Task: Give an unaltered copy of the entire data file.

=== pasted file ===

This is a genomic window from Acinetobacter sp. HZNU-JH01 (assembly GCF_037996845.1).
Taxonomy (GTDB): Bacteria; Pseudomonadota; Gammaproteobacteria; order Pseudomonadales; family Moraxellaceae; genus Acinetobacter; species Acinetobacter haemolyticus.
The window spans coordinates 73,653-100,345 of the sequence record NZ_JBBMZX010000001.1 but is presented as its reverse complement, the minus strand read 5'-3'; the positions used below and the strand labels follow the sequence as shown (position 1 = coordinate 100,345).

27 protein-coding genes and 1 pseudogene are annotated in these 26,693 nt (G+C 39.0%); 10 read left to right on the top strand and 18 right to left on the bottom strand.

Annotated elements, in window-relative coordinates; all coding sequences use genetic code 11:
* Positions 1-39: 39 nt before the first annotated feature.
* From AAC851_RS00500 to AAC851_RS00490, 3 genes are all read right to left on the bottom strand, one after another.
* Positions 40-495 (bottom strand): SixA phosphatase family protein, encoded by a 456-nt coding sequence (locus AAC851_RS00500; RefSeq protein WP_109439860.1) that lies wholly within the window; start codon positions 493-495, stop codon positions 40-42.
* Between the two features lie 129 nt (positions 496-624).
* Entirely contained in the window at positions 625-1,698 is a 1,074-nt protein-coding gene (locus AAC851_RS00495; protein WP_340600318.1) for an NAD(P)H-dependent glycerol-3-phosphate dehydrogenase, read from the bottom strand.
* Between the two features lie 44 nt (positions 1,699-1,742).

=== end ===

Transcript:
This is a genomic window from Acinetobacter sp. HZNU-JH01 (assembly GCF_037996845.1).
Taxonomy (GTDB): Bacteria; Pseudomonadota; Gammaproteobacteria; order Pseudomonadales; family Moraxellaceae; genus Acinetobacter; species Acinetobacter haemolyticus.
The window spans coordinates 73,653-100,345 of the sequence record NZ_JBBMZX010000001.1 but is presented as its reverse complement, the minus strand read 5'-3'; the positions used below and the strand labels follow the sequence as shown (position 1 = coordinate 100,345).

27 protein-coding genes and 1 pseudogene are annotated in these 26,693 nt (G+C 39.0%); 10 read left to right on the top strand and 18 right to left on the bottom strand.

Annotated elements, in window-relative coordinates; all coding sequences use genetic code 11:
* Positions 1-39: 39 nt before the first annotated feature.
* From AAC851_RS00500 to AAC851_RS00490, 3 genes are all read right to left on the bottom strand, one after another.
* Positions 40-495 (bottom strand): SixA phosphatase family protein, encoded by a 456-nt coding sequence (locus AAC851_RS00500; RefSeq protein WP_109439860.1) that lies wholly within the window; start codon positions 493-495, stop codon positions 40-42.
* Between the two features lie 129 nt (positions 496-624).
* Entirely contained in the window at positions 625-1,698 is a 1,074-nt protein-coding gene (locus AAC851_RS00495; protein WP_340600318.1) for an NAD(P)H-dependent glycerol-3-phosphate dehydrogenase, read from the bottom strand.
* Between the two features lie 44 nt (positions 1,699-1,742).